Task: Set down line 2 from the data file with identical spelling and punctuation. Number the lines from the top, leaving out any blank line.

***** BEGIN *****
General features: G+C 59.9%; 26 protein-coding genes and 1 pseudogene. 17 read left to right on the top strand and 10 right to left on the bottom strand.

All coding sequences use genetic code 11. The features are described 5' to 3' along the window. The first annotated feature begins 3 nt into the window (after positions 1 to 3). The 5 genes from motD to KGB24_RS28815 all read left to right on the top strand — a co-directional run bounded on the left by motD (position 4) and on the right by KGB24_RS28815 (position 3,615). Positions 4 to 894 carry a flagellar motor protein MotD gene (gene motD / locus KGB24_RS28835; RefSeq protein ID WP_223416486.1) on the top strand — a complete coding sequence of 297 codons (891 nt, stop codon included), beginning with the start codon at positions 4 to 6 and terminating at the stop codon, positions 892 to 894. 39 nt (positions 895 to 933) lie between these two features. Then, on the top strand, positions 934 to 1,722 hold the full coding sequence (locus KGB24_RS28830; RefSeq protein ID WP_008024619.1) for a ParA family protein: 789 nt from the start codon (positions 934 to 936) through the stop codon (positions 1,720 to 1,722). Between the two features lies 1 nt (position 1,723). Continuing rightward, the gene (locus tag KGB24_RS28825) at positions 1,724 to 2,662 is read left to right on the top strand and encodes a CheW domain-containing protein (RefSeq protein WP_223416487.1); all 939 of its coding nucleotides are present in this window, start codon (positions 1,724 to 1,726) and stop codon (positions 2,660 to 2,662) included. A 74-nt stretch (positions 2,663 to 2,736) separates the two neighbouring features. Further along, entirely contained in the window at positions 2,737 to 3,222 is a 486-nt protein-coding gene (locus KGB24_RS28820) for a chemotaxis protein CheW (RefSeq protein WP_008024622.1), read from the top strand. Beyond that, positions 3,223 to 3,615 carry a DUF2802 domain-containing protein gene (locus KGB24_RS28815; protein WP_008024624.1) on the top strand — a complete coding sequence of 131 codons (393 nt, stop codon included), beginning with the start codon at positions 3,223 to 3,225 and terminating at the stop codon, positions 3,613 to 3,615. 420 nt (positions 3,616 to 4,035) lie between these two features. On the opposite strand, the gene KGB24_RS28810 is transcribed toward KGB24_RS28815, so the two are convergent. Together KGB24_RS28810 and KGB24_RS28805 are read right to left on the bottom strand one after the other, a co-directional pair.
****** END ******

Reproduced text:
All coding sequences use genetic code 11. The features are described 5' to 3' along the window. The first annotated feature begins 3 nt into the window (after positions 1 to 3). The 5 genes from motD to KGB24_RS28815 all read left to right on the top strand — a co-directional run bounded on the left by motD (position 4) and on the right by KGB24_RS28815 (position 3,615). Positions 4 to 894 carry a flagellar motor protein MotD gene (gene motD / locus KGB24_RS28835; RefSeq protein ID WP_223416486.1) on the top strand — a complete coding sequence of 297 codons (891 nt, stop codon included), beginning with the start codon at positions 4 to 6 and terminating at the stop codon, positions 892 to 894. 39 nt (positions 895 to 933) lie between these two features. Then, on the top strand, positions 934 to 1,722 hold the full coding sequence (locus KGB24_RS28830; RefSeq protein ID WP_008024619.1) for a ParA family protein: 789 nt from the start codon (positions 934 to 936) through the stop codon (positions 1,720 to 1,722). Between the two features lies 1 nt (position 1,723). Continuing rightward, the gene (locus tag KGB24_RS28825) at positions 1,724 to 2,662 is read left to right on the top strand and encodes a CheW domain-containing protein (RefSeq protein WP_223416487.1); all 939 of its coding nucleotides are present in this window, start codon (positions 1,724 to 1,726) and stop codon (positions 2,660 to 2,662) included. A 74-nt stretch (positions 2,663 to 2,736) separates the two neighbouring features. Further along, entirely contained in the window at positions 2,737 to 3,222 is a 486-nt protein-coding gene (locus KGB24_RS28820) for a chemotaxis protein CheW (RefSeq protein WP_008024622.1), read from the top strand. Beyond that, positions 3,223 to 3,615 carry a DUF2802 domain-containing protein gene (locus KGB24_RS28815; protein WP_008024624.1) on the top strand — a complete coding sequence of 131 codons (393 nt, stop codon included), beginning with the start codon at positions 3,223 to 3,225 and terminating at the stop codon, positions 3,613 to 3,615. 420 nt (positions 3,616 to 4,035) lie between these two features. On the opposite strand, the gene KGB24_RS28810 is transcribed toward KGB24_RS28815, so the two are convergent. Together KGB24_RS28810 and KGB24_RS28805 are read right to left on the bottom strand one after the other, a co-directional pair.